Newspaper ads for the Mountain State Telephone and Telegraph Co (MST&T) have always stood out to me, but the ad above convinced me that they were worthy of a blog post.  Well, technically the ad I saw wasn’t this specific one because MST&T was prolific in their advertising.  With few exceptions, all the ads I’ve seen were published in multiple Montana newspapers. Considering that MST&T served Montana, Idaho, Wyoming, Utah, Colorado, Arizona, and New Mexico plus the western corner of Texas, it isn’t surprising that I’ve seen many of them in Idaho newspapers as well.

The truth about blog posts is that most of us over-research them.  Most of the information that we find and sources we consult never make it into the post.  In this case, I clipped an instance of every unique ad I could find. When I found the same ad in multiple places, I choose which one to keep first by image quality and then trying to use as many newspapers as possible.  The ads date from December 1911 (shortly after the founding of the company) until January 1924 (when I realized I had 103 ads and should really stop).

I know 103 ads sounds a little crazy, but I was going to talk about the themes found in the ads and how they changed over time. It seemed like a good idea, but I had a difficult time selecting which special few to share. Instead I thought it would be fun to open the collection up to you all so that you can tell me what you find interesting.

There are a couple of ways to view the collection.  If you’d like a collage-type experience, you can see the Pinterest Board here.  If you’d like a more organized approach, they can be viewed here in an exhibit where you can look at the ads by location (using the map), title (on the right) or chronology (using the timeline at the bottom).  When you click on an item, the item's record will pop up.  Scroll to the bottom to find the image and then click on it to view.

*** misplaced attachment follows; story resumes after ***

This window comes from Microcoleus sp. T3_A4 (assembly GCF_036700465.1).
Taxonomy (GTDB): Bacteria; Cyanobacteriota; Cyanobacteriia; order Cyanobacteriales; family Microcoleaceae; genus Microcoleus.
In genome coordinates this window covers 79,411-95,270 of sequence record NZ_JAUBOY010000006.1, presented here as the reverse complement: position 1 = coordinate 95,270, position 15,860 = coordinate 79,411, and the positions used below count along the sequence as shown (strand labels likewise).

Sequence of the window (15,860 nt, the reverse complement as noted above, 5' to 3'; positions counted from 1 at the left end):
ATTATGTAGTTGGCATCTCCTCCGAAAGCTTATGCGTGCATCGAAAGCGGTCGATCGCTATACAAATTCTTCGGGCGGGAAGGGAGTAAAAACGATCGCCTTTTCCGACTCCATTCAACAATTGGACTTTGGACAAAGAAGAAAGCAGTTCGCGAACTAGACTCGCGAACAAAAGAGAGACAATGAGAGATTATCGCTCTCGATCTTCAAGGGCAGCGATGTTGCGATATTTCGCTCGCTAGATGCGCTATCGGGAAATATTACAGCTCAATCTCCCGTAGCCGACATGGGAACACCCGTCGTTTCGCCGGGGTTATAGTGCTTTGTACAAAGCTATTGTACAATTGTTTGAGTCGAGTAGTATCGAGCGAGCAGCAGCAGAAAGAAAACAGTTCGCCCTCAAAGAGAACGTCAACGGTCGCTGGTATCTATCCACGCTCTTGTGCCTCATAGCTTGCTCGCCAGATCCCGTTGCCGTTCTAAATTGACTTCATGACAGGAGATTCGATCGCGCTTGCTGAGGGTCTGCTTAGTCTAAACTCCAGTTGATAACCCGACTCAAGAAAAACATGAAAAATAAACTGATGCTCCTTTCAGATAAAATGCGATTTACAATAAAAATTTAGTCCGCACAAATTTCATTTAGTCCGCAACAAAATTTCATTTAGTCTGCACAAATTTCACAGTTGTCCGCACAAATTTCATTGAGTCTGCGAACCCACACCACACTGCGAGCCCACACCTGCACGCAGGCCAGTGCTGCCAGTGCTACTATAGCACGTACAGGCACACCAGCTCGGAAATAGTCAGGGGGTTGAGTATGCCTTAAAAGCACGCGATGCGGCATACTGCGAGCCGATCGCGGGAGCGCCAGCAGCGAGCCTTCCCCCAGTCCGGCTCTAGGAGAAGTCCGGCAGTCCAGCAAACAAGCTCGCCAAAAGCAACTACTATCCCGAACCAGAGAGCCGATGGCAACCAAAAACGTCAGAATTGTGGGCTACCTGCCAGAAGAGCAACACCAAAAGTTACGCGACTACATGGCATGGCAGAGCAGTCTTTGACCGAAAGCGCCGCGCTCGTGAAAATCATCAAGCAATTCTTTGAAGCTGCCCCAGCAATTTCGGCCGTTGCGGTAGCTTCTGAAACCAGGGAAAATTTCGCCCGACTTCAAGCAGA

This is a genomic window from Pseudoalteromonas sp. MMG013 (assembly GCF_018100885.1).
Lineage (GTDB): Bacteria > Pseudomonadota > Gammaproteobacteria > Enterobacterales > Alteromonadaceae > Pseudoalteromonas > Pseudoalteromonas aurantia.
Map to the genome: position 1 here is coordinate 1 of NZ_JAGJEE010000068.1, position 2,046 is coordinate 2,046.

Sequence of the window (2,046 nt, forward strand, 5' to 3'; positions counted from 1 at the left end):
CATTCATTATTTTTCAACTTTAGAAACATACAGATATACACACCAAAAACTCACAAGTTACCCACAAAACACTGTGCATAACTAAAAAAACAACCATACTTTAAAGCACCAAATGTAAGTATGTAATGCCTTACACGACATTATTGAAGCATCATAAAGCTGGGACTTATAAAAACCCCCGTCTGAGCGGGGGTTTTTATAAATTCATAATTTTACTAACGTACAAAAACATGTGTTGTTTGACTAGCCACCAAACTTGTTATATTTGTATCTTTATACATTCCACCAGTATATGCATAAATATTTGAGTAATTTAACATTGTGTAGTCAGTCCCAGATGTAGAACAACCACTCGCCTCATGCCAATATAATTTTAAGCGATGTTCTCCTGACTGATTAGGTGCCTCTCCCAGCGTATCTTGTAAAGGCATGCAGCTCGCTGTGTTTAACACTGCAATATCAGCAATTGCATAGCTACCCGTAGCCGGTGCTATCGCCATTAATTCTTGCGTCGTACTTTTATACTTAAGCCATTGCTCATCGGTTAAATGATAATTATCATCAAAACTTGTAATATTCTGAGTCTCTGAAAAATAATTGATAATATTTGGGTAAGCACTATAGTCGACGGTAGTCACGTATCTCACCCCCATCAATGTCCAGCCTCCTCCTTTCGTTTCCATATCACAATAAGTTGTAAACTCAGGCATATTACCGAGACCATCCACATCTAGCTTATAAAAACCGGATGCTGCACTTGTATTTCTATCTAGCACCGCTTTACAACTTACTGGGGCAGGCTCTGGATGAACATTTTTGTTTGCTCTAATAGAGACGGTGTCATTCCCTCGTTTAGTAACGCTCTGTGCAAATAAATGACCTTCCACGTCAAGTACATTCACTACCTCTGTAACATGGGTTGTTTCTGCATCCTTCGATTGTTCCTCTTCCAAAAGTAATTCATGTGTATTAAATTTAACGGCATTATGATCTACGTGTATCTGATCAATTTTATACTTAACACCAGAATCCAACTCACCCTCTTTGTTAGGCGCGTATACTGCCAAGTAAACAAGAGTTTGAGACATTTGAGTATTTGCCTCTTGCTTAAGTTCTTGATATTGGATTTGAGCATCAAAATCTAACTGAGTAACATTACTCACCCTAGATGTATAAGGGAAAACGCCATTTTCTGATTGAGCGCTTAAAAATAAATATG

Is there an ad that really stands out to you? As you look through the collection, what do you notice?Do you have a favorite? I’d love to know so comment below.

Below are a few of my favorites to get you started.

I like these two together to show the difference in attitude towards WWI between 1914 and 1917.

Big Timber Pioneer
November 5, 1914     
Mineral Independent (Superior, MT)
June 28, 1917

This ad is a good visual representation of how the company tries to explain their financial situation.

Mineral Independent (Superior, MT)
November 16, 1916

This one always makes me laugh.  Probably because when I first saw it, I was starting a walking challenge, which constantly emphasized “More Steps”.
Choteau Acantha
June 14, 1923

Lastly, this one has my favorite image.

River Press (Fort Benton, MT)
February 9, 1915

July 13, 2017

Montana History online

by Tammy Troup, MHS Digital Services Manager


History researchers employ a variety of strategies to gather and organize historical evidence. While we’re collecting evidence, we’re thinking about what we’re discovering, developing hypotheses, and ignoring tangents. Finally—if we’re fortunate—we draw evidence-supported conclusions which contribute to the scholarly record.
In this blog post, we’ll outline methods to help researchers conduct online research:

Database Search


You can search many online databases such as the Montana Memory Project (CONTENTdm), Digital Vault (Omeka), Internet Archive, Digital Public Library of America (DPLA), Chronicling America, and MONTANA NEWSPAPERS using Structured Query Language (SQL).  Several online databases (including the databases mentioned above) include a Graphical User Interface (GUI) which structures (organizes) data into specific fields (e.g., Title, Creator/Author, Type, etc.) or which allows multi-faceted (categorical) searching.
For Google-trained online researchers, database research can be frustrating. Simple keyword searches are not effective. Researchers will have more successful results by employing a few SQL-derived techniques:
  • Look for Advanced Search options. Advanced Search provides researchers with an interface to organize and search specific fields and by specific types of searches (exact phrase, any words, all words, none, etc.);